The Guidebook

To visit the LiquidLore Guidebook, click right here. It's the starting point for all kinds of whitewater beta and the main reason this site exists - be sure to check it out.

Thursday, April 16, 2009

Ashlu Bottom Mile. Easter Update.

While the weather in the lower mainland of BC is slowly starting to switch from the rain and cloud of winter to the rain and cloud of spring, the rivers are also slowly starting to awaken and trickle back to life. During the past few weeks as we wait patiently for the booming high water of summer we've been able to snag the Bottom Mile of the Ashlu for a few laps at both low and high levels. Despite praying for the Box to come in, flows haven't quite risen enough yet!

The weather, in spite of my comments above, is actually quite pleasant with many sunny days - the leaves are even starting to grow down in the city.. All this culminated in the crew having some amazing sunny days while we descended the final canyon of the amazing Ashlu Creek.

I've been looking to run this stretch for a long time - having visited the area several times in the "normal" kayaking season I've had a chance to run other stretches of the Ashlu and have always wondered what lay down in that first piece of river we drove past on the way to the upper reaches. Actually a little too keen this winter, our first attempt at the Bottom Mile in February was a failure - the water was too low, and it was mega cold with tons of snow at river level. Returning a month later however the Ashlu delivered. The Bottom Mile is a fine stretch of whitewater - it's steep with lots of boulder, cool boofs and sweet lines. Check it out if you're ever here in the kayaking off season.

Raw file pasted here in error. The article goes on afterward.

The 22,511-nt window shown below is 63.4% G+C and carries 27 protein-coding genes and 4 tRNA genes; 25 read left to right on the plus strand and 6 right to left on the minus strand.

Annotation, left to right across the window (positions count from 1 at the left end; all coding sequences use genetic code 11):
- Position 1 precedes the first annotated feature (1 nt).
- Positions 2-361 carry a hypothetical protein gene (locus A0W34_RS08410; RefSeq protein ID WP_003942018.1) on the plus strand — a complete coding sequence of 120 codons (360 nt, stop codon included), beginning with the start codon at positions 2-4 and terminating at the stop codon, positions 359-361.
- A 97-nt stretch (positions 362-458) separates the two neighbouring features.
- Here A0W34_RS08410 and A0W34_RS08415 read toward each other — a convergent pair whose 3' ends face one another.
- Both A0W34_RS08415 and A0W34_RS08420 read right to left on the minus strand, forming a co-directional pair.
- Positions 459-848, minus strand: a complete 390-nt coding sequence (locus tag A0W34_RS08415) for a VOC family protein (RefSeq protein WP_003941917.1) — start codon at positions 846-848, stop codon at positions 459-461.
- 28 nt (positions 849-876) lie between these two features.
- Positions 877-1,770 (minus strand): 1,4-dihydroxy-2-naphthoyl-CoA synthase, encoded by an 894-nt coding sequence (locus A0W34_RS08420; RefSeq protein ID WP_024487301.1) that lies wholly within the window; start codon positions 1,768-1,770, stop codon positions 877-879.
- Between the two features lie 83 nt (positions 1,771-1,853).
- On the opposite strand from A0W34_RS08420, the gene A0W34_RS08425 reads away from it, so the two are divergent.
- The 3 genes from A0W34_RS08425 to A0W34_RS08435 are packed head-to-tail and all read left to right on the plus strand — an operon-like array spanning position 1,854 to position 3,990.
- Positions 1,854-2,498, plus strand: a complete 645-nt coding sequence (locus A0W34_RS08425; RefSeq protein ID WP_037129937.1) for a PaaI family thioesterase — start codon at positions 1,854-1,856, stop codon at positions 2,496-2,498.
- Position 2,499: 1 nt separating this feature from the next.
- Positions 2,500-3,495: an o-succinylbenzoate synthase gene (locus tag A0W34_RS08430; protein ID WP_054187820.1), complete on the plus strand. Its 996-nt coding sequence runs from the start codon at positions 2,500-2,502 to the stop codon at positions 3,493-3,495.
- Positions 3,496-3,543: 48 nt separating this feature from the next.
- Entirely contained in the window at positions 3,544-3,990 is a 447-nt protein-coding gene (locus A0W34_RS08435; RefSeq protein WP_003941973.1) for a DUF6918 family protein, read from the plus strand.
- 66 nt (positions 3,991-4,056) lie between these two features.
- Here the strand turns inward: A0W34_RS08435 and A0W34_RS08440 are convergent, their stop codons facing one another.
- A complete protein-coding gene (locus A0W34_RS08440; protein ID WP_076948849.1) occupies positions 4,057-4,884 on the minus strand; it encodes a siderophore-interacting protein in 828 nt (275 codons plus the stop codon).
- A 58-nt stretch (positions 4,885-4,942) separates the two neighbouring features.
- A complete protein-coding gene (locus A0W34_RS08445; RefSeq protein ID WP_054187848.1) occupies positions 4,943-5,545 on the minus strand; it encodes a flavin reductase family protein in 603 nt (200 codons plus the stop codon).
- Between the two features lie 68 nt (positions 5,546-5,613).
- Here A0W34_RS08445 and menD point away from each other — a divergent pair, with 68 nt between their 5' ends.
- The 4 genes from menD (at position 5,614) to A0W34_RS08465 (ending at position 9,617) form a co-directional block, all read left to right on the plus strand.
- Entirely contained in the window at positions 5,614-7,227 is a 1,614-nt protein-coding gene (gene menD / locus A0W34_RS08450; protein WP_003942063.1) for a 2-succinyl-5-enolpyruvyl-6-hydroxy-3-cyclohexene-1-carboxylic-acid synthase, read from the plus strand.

Finishing up on the Ashlu half way through the Easter long weekend, Toni and I changed focus and headed south to Seattle to check out the city. It's a nice city. In addition to exploring down town, eating good food and drinking good beer, our secondary (or primary?) mission was to go paddle some of the classic whitewater sections close to the city.

We started on the Middle Middle - the Middle of the Middle Fork Snoqualmie. As is the case sometimes, AW mis-rated this section and it ended up being a float with almost no notable whitewater. It would be an excellent section to learn on though. Not deterred and with rain pouring down around us we decided to head further into the mountain to run the Fall In The Wall section of the South Fork Snoqualmie. The only beta we had was that the level was good (on the gauge) - a local kayaker, in passing, mentioned we may have to post hole through some snow to get to the river.

As we went deeper into the hills and up towards Snoqualmie Pass where the FITW is found our hopes went from high to sceptical to very low. Our friend wasn't kidding about post holing - where we were supposed to find the river we were met with no less than 15 feet of snow. Sheepishly turning around and taking a few photos of our blunder, we headed back to the city maybe not wiser but certainly armed with the knowledge that spring isn't a uniform phenomenon when you're living in the mountains...

The last day of the weekend we fired up the Sunset run of the Skykomish at a nice flow of 8000 cfs followed by a quick blast down the lower Sultan. Cool section, but way too short. Here are a few photos of the kayaking portion of the Washington trip.

No, boating is not an option at Snoqualmie Pass in April. We felt dumb...

Kayakers beware - only those with appropriate headgear may pass.

And last but not least, the beta for the Bottom Mile of the Ashlu, and some photos for you to check out.

Kyle Dunn marching towards the river.

The scene after the first major drop of the Bottom Mile.

Exiting the Tantalus drop.

Begin the boulders. Photo Kyle Dunn.

Photo Kyle Dunn.

Photo Kyle Dunn.

Action! It all worked out. The level was a little low, so getting screwed by rocks was inevitable.

The stacked action of the last few ledges.

The whole Bottom Mile.

Checking things out at a good, stout flows.

The sweet ledge boof at the end - this is the same ledge as in the photo three shot up above. The hole was sticky...

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